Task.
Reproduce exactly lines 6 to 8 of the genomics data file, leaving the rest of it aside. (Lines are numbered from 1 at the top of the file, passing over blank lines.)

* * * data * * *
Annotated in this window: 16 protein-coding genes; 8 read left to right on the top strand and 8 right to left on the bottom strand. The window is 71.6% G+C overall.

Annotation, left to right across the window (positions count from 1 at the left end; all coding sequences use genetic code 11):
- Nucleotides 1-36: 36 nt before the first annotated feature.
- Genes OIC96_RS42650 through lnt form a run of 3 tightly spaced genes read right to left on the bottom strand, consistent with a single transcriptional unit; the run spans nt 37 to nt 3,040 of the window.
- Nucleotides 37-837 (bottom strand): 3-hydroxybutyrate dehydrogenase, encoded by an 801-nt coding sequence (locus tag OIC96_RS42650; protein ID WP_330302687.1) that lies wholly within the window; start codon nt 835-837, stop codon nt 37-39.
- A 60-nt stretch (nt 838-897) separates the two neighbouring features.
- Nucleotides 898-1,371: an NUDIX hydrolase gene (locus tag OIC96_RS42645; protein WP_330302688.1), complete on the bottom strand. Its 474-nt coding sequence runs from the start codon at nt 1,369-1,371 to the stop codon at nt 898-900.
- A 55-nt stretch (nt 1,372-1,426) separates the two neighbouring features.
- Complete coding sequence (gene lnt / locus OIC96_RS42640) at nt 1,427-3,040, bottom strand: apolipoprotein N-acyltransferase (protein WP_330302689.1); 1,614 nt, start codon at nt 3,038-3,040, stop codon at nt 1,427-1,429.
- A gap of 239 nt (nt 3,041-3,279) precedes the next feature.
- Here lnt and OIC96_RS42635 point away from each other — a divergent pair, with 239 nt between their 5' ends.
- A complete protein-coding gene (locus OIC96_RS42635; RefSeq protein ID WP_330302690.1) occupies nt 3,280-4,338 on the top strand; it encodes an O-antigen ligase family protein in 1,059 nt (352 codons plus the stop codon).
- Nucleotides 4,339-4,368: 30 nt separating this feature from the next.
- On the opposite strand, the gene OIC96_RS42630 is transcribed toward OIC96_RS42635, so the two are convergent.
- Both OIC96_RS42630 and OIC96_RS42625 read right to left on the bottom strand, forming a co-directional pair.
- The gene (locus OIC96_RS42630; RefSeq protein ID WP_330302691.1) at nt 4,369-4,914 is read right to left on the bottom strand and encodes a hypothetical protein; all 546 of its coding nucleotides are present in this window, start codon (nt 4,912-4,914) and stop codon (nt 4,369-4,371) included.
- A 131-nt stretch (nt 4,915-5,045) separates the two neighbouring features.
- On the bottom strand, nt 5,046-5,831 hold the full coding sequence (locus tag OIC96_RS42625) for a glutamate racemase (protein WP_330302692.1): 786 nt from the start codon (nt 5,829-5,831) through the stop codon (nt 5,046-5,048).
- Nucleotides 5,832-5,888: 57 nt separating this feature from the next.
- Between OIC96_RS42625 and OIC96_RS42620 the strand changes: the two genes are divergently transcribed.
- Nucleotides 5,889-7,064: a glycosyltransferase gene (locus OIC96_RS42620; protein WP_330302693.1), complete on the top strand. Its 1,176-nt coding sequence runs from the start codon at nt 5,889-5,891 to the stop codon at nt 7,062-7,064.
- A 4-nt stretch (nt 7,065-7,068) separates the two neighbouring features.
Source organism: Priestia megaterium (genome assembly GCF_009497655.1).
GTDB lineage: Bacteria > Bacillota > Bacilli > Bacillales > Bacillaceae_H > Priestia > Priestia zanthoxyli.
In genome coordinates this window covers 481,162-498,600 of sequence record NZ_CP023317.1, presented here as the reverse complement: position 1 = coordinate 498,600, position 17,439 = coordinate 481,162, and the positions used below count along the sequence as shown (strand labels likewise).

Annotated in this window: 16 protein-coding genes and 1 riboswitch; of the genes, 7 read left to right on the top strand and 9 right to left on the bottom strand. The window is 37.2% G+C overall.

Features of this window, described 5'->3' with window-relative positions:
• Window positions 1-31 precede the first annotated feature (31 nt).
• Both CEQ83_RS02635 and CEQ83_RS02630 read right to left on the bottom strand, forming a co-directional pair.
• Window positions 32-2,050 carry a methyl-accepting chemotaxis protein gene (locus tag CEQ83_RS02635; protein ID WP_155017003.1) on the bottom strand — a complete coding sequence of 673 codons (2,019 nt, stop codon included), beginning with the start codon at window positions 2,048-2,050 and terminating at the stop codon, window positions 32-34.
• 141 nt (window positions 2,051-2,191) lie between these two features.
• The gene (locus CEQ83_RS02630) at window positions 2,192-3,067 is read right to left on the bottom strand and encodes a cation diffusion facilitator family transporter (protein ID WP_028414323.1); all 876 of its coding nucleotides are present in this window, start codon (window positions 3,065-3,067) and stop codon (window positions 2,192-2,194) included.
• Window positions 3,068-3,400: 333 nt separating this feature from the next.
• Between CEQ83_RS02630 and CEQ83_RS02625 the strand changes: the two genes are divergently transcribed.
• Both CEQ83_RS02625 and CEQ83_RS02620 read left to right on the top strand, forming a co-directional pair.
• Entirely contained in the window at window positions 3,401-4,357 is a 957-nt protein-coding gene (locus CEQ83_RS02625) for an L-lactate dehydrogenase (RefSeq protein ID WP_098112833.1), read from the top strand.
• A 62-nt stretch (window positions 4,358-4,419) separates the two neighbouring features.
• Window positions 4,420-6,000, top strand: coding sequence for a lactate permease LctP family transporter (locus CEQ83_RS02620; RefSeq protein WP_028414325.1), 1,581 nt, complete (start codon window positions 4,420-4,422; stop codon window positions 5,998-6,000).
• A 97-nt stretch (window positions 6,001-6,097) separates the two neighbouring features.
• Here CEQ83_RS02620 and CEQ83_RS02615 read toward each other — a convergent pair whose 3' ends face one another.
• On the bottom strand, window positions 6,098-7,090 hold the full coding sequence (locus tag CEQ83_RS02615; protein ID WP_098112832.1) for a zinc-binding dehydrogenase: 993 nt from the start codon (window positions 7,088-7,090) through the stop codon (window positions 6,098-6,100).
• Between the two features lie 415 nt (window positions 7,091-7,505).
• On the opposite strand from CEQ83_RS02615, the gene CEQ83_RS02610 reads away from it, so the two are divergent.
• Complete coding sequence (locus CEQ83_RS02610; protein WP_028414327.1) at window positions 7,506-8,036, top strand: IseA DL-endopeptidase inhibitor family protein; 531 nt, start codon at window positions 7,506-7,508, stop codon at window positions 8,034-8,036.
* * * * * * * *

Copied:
- A 60-nt stretch (nt 838-897) separates the two neighbouring features.
- Nucleotides 898-1,371: an NUDIX hydrolase gene (locus tag OIC96_RS42645; protein WP_330302688.1), complete on the bottom strand. Its 474-nt coding sequence runs from the start codon at nt 1,369-1,371 to the stop codon at nt 898-900.
- A 55-nt stretch (nt 1,372-1,426) separates the two neighbouring features.